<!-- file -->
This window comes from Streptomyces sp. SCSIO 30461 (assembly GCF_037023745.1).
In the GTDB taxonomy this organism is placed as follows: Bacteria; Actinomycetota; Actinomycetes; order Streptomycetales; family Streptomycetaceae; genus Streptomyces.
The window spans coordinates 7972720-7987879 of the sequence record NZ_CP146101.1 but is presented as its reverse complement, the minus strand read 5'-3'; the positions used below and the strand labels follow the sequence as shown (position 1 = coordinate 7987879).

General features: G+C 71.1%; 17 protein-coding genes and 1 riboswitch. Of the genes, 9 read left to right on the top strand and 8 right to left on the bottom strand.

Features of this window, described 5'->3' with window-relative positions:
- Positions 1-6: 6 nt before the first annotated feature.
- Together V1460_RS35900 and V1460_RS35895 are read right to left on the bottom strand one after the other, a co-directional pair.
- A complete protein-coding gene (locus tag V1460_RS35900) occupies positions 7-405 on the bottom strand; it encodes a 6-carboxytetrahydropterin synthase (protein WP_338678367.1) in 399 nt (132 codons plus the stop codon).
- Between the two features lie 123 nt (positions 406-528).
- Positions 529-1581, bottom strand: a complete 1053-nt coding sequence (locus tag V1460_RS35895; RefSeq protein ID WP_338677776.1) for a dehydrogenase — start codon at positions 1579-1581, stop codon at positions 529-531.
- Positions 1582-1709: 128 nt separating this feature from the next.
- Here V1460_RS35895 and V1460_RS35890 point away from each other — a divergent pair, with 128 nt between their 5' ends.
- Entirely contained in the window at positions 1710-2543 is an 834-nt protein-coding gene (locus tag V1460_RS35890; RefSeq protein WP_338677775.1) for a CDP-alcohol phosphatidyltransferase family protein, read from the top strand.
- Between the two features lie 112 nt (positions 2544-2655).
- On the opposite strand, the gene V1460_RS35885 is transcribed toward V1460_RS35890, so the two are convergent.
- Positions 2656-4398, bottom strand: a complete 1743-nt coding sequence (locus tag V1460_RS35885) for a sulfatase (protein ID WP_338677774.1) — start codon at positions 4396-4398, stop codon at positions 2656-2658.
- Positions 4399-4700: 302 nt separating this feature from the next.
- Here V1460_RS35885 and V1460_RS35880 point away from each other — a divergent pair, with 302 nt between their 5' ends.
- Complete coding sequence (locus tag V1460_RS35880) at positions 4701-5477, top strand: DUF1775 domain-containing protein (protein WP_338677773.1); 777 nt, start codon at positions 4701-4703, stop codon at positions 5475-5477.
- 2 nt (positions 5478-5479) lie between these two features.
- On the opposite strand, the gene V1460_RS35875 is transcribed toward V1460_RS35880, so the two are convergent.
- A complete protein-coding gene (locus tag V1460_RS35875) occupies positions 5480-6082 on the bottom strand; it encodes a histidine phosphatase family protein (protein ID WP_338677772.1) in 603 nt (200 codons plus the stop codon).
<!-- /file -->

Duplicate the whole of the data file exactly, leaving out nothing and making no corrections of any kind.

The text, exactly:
This window comes from Streptomyces sp. SCSIO 30461 (assembly GCF_037023745.1).
In the GTDB taxonomy this organism is placed as follows: Bacteria; Actinomycetota; Actinomycetes; order Streptomycetales; family Streptomycetaceae; genus Streptomyces.
The window spans coordinates 7972720-7987879 of the sequence record NZ_CP146101.1 but is presented as its reverse complement, the minus strand read 5'-3'; the positions used below and the strand labels follow the sequence as shown (position 1 = coordinate 7987879).

General features: G+C 71.1%; 17 protein-coding genes and 1 riboswitch. Of the genes, 9 read left to right on the top strand and 8 right to left on the bottom strand.

Features of this window, described 5'->3' with window-relative positions:
- Positions 1-6: 6 nt before the first annotated feature.
- Together V1460_RS35900 and V1460_RS35895 are read right to left on the bottom strand one after the other, a co-directional pair.
- A complete protein-coding gene (locus tag V1460_RS35900) occupies positions 7-405 on the bottom strand; it encodes a 6-carboxytetrahydropterin synthase (protein WP_338678367.1) in 399 nt (132 codons plus the stop codon).
- Between the two features lie 123 nt (positions 406-528).
- Positions 529-1581, bottom strand: a complete 1053-nt coding sequence (locus tag V1460_RS35895; RefSeq protein ID WP_338677776.1) for a dehydrogenase — start codon at positions 1579-1581, stop codon at positions 529-531.
- Positions 1582-1709: 128 nt separating this feature from the next.
- Here V1460_RS35895 and V1460_RS35890 point away from each other — a divergent pair, with 128 nt between their 5' ends.
- Entirely contained in the window at positions 1710-2543 is an 834-nt protein-coding gene (locus tag V1460_RS35890; RefSeq protein WP_338677775.1) for a CDP-alcohol phosphatidyltransferase family protein, read from the top strand.
- Between the two features lie 112 nt (positions 2544-2655).
- On the opposite strand, the gene V1460_RS35885 is transcribed toward V1460_RS35890, so the two are convergent.
- Positions 2656-4398, bottom strand: a complete 1743-nt coding sequence (locus tag V1460_RS35885) for a sulfatase (protein ID WP_338677774.1) — start codon at positions 4396-4398, stop codon at positions 2656-2658.
- Positions 4399-4700: 302 nt separating this feature from the next.
- Here V1460_RS35885 and V1460_RS35880 point away from each other — a divergent pair, with 302 nt between their 5' ends.
- Complete coding sequence (locus tag V1460_RS35880) at positions 4701-5477, top strand: DUF1775 domain-containing protein (protein WP_338677773.1); 777 nt, start codon at positions 4701-4703, stop codon at positions 5475-5477.
- 2 nt (positions 5478-5479) lie between these two features.
- On the opposite strand, the gene V1460_RS35875 is transcribed toward V1460_RS35880, so the two are convergent.
- A complete protein-coding gene (locus tag V1460_RS35875) occupies positions 5480-6082 on the bottom strand; it encodes a histidine phosphatase family protein (protein ID WP_338677772.1) in 603 nt (200 codons plus the stop codon).